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ALS Drug Shown to Extend Patient Survival

Motorized wheelchair

(Kevin Phillips, Pixabay)

16 Oct. 2020. Results of a clinical trial show a drug to treat amyotrophic lateral sclerosis, or ALS, extends patients’ survival by several months and slows decline of their functions. Findings from the trial on patient survival, conducted by Massachusetts General Hospital in Boston and the drug’s developer Amylyx Pharmaceuticals Inc. in Cambridge, Massachusetts, appear in today’s issue of the journal Muscle & Nerve (paid subscription required).

ALS, also known as Lou Gehrig’s disease, is a progressive neurodegenerative disorder where neurons or nerve cells controlling muscles in the body begin to waste away, and can no longer send or receive signals from the brain or spinal cord. As the nerve cells stop functioning, muscles in the limbs, and later speech and breathing muscles, begin weakening and eventually stop functioning. Most people with the disease die of respiratory failure. According to Johns Hopkins University, ALS affects some 30,000 people in the U.S., with 6,000 new cases reported each year.

Amylyx Pharmaceuticals is developing AMX0035 that aims to slow the disease’s progression by targeting two sources of stress on nerve cells believed to contribute to cell death and inflammation associated with ALS. One stress source is the mitochondria or energy center of the cell, while the second source is the endoplasmic reticulum, a network of sacs and tubes that takes up much of the internal space of the cell, and transfers molecules between the nucleus and the rest of the cell. The company says both of these stress pathways need to be addressed to treat neurodegenerative diseases such as ALS.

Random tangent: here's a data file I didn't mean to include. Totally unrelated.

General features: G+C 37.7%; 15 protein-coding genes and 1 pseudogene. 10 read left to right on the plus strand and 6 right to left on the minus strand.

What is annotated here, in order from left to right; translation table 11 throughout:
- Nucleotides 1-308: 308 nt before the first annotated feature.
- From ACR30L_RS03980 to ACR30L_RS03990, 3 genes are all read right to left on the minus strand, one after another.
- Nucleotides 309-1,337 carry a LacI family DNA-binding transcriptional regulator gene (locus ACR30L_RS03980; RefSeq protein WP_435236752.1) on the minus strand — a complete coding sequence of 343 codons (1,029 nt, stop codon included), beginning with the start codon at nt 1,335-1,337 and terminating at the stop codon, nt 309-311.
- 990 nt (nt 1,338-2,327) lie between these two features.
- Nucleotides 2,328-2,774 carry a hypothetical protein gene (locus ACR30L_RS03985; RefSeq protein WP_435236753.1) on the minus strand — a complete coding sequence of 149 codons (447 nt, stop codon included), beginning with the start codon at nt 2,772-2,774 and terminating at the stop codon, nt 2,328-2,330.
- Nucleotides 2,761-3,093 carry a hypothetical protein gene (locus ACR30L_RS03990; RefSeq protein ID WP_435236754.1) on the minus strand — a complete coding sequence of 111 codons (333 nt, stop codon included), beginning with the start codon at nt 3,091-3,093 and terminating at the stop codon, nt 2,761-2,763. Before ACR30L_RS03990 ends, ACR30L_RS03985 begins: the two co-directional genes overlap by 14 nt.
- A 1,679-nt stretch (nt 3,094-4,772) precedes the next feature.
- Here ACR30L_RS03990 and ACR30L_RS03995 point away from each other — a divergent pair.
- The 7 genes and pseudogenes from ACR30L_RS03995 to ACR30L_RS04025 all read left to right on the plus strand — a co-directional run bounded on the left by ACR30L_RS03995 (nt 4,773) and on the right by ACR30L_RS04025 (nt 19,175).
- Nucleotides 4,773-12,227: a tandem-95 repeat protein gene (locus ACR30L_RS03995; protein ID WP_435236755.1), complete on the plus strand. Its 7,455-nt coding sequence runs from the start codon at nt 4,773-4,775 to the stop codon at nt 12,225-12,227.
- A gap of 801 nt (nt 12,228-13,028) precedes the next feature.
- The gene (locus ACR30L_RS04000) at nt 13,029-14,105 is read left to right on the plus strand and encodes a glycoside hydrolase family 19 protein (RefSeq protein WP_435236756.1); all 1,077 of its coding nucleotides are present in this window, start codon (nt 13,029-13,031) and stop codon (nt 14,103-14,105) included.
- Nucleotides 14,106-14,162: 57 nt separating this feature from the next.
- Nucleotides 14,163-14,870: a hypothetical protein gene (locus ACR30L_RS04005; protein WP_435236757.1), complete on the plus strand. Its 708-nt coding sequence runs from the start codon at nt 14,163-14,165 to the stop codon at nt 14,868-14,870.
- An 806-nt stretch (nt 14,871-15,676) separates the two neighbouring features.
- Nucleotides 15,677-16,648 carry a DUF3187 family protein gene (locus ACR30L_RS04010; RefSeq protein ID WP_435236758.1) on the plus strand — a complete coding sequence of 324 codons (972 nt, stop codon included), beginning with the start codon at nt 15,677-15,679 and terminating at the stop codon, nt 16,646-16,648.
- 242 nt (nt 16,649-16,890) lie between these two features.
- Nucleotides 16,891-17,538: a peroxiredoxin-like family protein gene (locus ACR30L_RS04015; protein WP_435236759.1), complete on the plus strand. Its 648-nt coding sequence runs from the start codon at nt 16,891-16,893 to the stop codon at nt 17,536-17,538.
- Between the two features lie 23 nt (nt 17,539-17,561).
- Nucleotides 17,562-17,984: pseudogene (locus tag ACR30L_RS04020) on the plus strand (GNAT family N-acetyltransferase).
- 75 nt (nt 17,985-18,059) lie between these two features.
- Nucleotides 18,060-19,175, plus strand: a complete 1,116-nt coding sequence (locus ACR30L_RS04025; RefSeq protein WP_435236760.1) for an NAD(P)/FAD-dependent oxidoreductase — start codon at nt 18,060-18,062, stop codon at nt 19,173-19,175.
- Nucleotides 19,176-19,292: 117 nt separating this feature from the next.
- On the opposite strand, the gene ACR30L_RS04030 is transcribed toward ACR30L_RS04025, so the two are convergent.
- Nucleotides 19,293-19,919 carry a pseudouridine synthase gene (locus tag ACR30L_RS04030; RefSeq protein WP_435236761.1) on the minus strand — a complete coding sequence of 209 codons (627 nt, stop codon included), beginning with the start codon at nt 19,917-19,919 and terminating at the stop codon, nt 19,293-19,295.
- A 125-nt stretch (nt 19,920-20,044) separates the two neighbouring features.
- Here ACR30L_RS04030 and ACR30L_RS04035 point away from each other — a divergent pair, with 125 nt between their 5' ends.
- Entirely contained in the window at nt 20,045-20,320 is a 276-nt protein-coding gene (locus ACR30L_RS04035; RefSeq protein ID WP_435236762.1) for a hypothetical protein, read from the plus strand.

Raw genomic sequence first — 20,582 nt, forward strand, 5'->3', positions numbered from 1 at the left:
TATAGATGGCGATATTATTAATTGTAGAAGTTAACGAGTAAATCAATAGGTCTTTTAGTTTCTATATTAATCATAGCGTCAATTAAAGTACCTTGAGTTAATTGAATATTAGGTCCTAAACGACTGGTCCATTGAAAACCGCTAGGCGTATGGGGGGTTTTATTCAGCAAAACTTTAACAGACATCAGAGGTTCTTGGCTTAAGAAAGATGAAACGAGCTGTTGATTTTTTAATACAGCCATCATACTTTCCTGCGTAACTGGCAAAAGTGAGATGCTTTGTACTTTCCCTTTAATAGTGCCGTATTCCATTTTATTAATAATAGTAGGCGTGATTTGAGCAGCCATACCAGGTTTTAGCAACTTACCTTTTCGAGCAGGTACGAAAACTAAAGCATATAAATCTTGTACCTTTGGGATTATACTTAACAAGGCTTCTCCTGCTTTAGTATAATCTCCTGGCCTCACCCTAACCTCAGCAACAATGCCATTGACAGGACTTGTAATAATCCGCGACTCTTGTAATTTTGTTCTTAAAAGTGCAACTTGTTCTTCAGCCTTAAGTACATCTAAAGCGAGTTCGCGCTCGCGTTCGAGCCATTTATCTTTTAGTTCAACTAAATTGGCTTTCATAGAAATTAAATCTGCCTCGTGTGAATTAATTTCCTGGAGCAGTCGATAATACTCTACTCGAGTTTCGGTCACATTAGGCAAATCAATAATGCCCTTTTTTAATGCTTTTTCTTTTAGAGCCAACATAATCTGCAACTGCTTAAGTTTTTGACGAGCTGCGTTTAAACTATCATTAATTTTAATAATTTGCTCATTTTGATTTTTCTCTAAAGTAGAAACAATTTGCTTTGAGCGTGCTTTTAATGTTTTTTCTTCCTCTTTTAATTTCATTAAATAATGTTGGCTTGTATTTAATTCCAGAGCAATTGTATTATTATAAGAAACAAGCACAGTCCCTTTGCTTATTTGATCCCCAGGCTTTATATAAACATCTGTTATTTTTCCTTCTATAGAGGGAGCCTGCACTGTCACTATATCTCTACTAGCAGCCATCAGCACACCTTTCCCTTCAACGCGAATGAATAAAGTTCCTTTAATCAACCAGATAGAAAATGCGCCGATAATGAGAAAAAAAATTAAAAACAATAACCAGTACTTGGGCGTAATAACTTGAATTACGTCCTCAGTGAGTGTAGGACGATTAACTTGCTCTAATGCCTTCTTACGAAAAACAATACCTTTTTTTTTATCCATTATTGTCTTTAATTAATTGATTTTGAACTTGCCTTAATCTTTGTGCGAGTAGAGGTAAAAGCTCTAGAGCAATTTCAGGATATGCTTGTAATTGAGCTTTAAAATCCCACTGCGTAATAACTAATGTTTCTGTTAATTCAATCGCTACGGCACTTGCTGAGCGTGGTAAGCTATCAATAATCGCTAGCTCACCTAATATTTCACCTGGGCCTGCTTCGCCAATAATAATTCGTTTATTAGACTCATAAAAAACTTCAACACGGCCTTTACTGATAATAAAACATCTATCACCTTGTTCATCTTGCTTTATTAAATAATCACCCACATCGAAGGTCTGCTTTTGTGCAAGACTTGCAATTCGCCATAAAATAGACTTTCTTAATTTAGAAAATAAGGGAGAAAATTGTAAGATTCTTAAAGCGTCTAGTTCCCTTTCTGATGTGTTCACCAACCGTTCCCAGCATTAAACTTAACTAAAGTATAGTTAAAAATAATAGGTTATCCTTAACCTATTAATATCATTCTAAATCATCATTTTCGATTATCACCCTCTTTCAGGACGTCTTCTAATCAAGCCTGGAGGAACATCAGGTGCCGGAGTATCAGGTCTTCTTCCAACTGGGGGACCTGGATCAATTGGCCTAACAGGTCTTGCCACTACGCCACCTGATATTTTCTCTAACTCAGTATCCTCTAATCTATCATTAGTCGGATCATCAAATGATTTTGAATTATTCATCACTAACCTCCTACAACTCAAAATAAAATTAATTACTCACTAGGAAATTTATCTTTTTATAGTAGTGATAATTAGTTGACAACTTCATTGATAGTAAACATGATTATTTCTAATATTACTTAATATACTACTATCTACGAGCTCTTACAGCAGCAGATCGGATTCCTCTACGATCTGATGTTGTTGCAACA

AMX0035, says Amylyx, is made of two approved compounds that together work on both of the stress sources: phenylbutyrate for mitochondrial stress and tauroursodeoxycholic acid for endoplasmic reticulum.  Both compounds were tested individually with ALS patients earlier, but AMX0035 is designed to combine and optimize their effects.

The mid- and late-stage clinical trial enrolled 137 participants diagnosed with ALS symptoms in the previous 18 months, from an initial screening of 177 patients. Participants at the 25 sites in the U.S. were randomly assigned to receive AMX0035 or a placebo on a two-to-one basis for six months, administered once a day for three weeks, then twice a day for 21 weeks. The study team looked primarily for changes in participants’ scores on a standard 48-point rating scale of muscle activity and day-to-day functions among ALS patients.

As reported by Science & Enterprise in September, results show functional ratings for the 89 participants receiving AMX0035 declined at slower pace, 1.24 points per month, than the 1.66 points per month for the 48 participants receiving the placebo, a difference large enough for statistical reliability.

The new findings reported on an extension of the trial. After the initial six-month period, participants could choose to receive AMX0035 for another 35 months, with researchers tracking their health during that time. All but two of the original 137 participants chose this option.

Follow-ups by the study team show participants originally receiving AMX0035 lived for a median of 25 months, compared to 18.5 months for participants receiving the placebo, a difference of 6.5 months. About three-quarters of the participants (77%) were taking other approved drugs for ALS symptoms, during the initial trial period and the extension.

“In this trial,” says Mass. General neuroscientist and principal investigator Sabrina Paganoni in an Amylyx statement, “we have seen promising functional and survival benefits,” and adds, “We have many reasons to be encouraged today.”

“These results provide evidence to support the rapid advancement of AMX0035,” notes Josh Cohen, co-CEO and co-founder of Amylyx. “We will continue to work collaboratively and expeditiously with global regulatory agencies to bring this potential treatment to people living with ALS in accordance with the applicable regulatory approval processes.”

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